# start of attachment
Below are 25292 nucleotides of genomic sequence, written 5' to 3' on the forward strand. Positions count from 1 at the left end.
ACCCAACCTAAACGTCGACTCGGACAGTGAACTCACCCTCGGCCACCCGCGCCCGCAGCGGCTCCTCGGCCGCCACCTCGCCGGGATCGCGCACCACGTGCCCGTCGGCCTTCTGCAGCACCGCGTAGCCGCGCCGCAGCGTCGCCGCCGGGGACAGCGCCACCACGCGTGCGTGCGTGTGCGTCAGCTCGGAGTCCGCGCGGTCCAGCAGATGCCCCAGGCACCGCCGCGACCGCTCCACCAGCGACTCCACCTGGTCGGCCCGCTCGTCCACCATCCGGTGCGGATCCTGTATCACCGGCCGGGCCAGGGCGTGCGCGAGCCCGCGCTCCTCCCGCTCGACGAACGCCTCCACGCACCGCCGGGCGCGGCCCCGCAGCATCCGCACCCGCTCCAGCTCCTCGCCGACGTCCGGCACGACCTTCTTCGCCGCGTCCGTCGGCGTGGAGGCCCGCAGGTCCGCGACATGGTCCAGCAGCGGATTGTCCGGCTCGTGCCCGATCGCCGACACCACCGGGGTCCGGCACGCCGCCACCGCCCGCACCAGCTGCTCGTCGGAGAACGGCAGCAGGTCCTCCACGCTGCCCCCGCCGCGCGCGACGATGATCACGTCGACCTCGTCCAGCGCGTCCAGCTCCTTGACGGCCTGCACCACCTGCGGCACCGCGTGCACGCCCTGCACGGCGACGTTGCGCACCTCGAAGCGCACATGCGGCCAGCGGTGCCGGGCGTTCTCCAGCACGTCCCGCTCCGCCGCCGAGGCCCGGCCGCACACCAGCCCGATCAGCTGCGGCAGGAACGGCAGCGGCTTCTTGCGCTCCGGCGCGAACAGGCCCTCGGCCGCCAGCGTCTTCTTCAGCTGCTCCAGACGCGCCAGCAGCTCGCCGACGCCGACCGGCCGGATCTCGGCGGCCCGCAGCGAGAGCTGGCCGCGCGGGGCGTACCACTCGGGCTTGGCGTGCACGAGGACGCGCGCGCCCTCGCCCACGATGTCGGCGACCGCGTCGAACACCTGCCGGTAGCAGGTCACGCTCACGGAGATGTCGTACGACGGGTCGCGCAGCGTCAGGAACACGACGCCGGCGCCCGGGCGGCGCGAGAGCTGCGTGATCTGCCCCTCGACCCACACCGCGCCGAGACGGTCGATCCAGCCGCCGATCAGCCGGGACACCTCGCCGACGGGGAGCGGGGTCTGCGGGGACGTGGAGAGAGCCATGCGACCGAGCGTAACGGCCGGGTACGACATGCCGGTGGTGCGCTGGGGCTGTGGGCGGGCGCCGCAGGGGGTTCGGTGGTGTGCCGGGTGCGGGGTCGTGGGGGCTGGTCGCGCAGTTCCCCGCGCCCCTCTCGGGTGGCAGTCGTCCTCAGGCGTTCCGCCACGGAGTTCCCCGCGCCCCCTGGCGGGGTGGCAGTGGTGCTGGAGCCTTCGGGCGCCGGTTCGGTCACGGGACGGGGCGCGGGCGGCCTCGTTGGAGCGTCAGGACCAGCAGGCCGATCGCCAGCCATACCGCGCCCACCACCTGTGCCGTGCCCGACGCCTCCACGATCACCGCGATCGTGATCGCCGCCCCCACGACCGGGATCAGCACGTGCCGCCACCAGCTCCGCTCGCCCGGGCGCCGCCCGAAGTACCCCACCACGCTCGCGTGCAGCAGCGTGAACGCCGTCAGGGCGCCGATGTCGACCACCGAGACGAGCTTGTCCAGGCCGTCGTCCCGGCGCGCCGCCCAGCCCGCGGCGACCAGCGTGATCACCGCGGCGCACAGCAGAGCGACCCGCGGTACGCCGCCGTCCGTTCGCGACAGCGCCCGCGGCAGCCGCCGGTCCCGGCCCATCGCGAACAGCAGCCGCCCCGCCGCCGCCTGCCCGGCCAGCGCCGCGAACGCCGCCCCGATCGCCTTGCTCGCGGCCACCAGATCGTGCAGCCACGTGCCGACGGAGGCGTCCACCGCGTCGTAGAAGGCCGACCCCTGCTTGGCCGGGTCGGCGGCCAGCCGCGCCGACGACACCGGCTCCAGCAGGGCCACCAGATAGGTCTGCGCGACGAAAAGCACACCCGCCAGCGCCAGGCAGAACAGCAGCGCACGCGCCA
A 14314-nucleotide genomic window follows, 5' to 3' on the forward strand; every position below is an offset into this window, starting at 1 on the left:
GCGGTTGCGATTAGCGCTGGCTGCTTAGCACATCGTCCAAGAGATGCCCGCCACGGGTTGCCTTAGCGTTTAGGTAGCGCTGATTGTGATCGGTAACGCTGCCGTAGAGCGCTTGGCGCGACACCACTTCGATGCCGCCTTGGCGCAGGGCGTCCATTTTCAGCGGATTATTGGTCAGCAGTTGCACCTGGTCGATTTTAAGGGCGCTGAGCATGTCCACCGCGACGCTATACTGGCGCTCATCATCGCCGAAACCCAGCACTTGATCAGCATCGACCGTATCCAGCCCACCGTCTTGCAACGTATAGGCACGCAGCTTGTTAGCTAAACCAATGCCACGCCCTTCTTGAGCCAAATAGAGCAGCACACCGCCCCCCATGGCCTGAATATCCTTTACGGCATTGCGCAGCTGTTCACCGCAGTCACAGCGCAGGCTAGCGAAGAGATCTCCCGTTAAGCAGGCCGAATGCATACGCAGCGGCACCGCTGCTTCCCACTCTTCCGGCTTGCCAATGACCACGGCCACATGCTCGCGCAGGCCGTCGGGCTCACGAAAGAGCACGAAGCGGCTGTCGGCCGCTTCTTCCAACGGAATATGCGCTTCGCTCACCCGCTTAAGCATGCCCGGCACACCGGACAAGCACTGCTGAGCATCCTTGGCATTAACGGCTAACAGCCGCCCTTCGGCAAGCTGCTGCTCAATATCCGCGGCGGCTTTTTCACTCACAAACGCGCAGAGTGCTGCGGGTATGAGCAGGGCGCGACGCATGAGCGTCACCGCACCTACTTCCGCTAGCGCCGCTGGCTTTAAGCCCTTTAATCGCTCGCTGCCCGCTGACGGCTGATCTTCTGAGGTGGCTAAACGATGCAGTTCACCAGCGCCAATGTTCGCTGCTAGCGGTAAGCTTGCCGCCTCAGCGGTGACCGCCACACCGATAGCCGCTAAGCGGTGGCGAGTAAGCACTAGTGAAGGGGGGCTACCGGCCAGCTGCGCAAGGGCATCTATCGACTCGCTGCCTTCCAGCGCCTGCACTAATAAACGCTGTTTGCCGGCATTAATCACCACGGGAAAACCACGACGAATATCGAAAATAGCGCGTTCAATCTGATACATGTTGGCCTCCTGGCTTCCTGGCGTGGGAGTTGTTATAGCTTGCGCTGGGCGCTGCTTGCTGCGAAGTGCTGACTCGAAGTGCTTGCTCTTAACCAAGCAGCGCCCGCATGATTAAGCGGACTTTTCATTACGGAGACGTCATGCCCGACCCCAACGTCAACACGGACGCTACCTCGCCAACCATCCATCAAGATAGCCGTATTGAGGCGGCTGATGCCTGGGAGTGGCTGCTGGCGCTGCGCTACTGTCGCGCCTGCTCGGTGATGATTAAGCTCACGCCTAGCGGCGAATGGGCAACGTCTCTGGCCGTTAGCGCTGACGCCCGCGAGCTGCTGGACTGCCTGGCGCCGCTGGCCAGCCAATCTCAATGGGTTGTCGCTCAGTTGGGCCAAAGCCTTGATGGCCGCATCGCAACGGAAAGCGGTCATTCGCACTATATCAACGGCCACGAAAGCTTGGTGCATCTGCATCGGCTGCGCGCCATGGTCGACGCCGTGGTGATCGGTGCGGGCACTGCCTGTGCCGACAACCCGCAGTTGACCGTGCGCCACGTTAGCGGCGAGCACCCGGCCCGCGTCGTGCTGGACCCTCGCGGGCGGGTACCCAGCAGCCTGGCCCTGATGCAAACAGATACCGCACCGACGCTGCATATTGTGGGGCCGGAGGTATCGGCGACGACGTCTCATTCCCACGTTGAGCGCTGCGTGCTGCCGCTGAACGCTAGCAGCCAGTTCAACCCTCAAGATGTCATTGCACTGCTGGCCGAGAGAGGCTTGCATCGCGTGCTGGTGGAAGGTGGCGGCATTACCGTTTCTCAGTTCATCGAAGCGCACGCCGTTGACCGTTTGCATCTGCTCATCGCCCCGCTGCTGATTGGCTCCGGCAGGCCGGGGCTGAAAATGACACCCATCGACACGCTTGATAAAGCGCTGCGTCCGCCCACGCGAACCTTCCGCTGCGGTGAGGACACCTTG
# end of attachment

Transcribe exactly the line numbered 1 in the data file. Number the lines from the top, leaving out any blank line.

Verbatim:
Below are 25292 nucleotides of genomic sequence, written 5' to 3' on the forward strand. Positions count from 1 at the left end.